00:42:50 ON CLIMATE CHANGE and other geopolitical issues: “Climate change is going to be a major point, and I think we’re going to find as we get into 2021 is that the extreme weather events that we’ve been experiencing for the past several years don’t go away. In fact, they’re only going to accelerate because of climate change. This is going to generate huge political pressure for countries to respond to climate change and to address environmental issues seriously. But what we’re already seeing is that it’s also generating huge pressure on corporations, and especially on the investment policies of corporations. To really focus on how to be sustainable overtime and how to reduce greenhouse gas emissions and how to build energy models that are built around renewable energies as opposed to fossil fuels. While we’re working through these larger kinds of existential issues, we have the very significant challenge of how to manage our relationship with China, how to manage our relationship with Russia, how to manage our relationship with Iran and with Turkey. Then how to address what I consider to be a global crisis that was front and center at the end of the Obama administration, but has since somewhat slipped away, and that has to do with migration… We are living in a world which has more people who have been displaced both internally and externally, internally within countries and then driven out to other countries than at any time in human history. Migration is putting enormous strain on countries, many of whom are partners and allies of the United States around the world. We’re going to have to begin looking at how we address that issue. This is just a quick synopsis of some of the larger challenges. But as you can imagine there are going to be many others out there that that I haven’t even addressed.”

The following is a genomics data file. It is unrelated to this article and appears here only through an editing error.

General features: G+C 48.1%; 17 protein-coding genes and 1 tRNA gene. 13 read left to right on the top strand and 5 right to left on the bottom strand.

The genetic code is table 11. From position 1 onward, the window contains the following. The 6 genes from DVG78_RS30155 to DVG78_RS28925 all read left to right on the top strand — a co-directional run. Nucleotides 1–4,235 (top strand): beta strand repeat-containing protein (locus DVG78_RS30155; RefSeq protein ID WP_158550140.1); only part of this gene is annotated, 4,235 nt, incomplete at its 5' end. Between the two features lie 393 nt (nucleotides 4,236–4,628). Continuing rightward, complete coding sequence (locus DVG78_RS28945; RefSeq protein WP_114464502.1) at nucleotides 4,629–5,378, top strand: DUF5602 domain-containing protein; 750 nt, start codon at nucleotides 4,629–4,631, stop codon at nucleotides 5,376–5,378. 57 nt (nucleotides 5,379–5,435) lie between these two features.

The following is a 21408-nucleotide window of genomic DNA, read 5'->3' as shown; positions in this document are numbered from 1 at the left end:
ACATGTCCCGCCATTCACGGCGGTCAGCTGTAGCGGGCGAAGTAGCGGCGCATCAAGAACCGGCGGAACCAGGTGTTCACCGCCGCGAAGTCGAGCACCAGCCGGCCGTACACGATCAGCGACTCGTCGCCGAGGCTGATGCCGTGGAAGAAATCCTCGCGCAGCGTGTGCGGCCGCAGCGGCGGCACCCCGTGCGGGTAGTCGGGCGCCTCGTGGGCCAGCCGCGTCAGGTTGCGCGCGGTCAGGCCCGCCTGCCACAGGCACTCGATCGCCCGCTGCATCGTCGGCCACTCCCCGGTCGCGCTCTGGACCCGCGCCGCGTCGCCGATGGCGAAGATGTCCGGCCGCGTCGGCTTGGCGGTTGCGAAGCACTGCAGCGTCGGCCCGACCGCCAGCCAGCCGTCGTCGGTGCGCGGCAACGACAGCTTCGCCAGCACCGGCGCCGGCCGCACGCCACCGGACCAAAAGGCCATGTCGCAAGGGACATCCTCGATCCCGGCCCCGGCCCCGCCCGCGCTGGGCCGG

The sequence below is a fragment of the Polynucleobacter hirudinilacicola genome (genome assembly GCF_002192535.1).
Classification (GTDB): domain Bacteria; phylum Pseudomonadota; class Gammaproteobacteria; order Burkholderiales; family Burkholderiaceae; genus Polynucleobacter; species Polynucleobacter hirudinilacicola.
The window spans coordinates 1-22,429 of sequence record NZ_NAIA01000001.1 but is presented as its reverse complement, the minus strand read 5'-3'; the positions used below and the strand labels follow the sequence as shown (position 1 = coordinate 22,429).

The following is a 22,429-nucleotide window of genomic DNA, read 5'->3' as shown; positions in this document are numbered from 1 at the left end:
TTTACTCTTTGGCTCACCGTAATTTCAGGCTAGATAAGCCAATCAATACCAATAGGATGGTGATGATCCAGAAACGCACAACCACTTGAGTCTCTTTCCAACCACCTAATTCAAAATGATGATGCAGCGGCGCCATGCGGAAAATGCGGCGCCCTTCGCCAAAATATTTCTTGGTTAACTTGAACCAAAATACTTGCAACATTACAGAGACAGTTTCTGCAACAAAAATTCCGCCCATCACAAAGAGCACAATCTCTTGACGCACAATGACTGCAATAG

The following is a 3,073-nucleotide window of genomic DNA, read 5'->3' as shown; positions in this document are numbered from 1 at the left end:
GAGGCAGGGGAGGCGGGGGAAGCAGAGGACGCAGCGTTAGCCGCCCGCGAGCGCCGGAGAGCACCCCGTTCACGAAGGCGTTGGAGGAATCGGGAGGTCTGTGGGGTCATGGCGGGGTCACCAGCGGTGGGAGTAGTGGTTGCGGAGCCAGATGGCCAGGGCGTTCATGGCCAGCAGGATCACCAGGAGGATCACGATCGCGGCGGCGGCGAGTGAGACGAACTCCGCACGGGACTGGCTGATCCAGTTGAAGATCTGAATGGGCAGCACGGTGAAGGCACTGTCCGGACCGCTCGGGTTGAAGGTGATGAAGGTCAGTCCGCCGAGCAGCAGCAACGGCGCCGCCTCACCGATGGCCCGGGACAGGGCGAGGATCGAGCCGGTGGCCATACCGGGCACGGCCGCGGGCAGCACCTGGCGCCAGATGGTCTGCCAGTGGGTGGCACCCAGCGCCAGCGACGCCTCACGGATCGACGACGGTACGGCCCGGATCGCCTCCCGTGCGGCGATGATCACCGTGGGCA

00:45:38 ON THE IMPORTANCE OF THE INDIAN OCEAN: “There are several that I would point to, the first is the Indian Ocean. In all the countries that lie around the Indian Ocean one-third of the world’s population lives in or near on or near the Indian Ocean. Two-thirds of the world’s oil and gas transits the Indian Ocean and two-thirds of the world’s trade in manufactured goods transit the Indian Ocean. And yet its is really only sailed by the United States Navy and Pirates, occasionally the British Navy, occasionally Chinese vessels, sometimes Indian vessels, but it is a region that I think is really going to become an area of strategic competition. It’s one in which the United States has begun to focus really beginning in the Obama administration and then to its credit in the Trump administration through its Indo-Pacific policies, but which is going to need a lot more focus and, in this regard, the Chinese are very intent on establishing military presence in the Indian Ocean. They already have a base in Djibouti near an American base. They are well positioned in the Bay of Bengal and in Sri Lanka to control access to the Indian Ocean through the South China Sea and then the Bay of Bengal. And the Indians themselves understand that they need to begin to play a much more strategic role in an ocean that’s named after them. Then on top of this you have the Australians and others who are profoundly interested in this part of the world. And so I think that that is going to be an area very special focus.”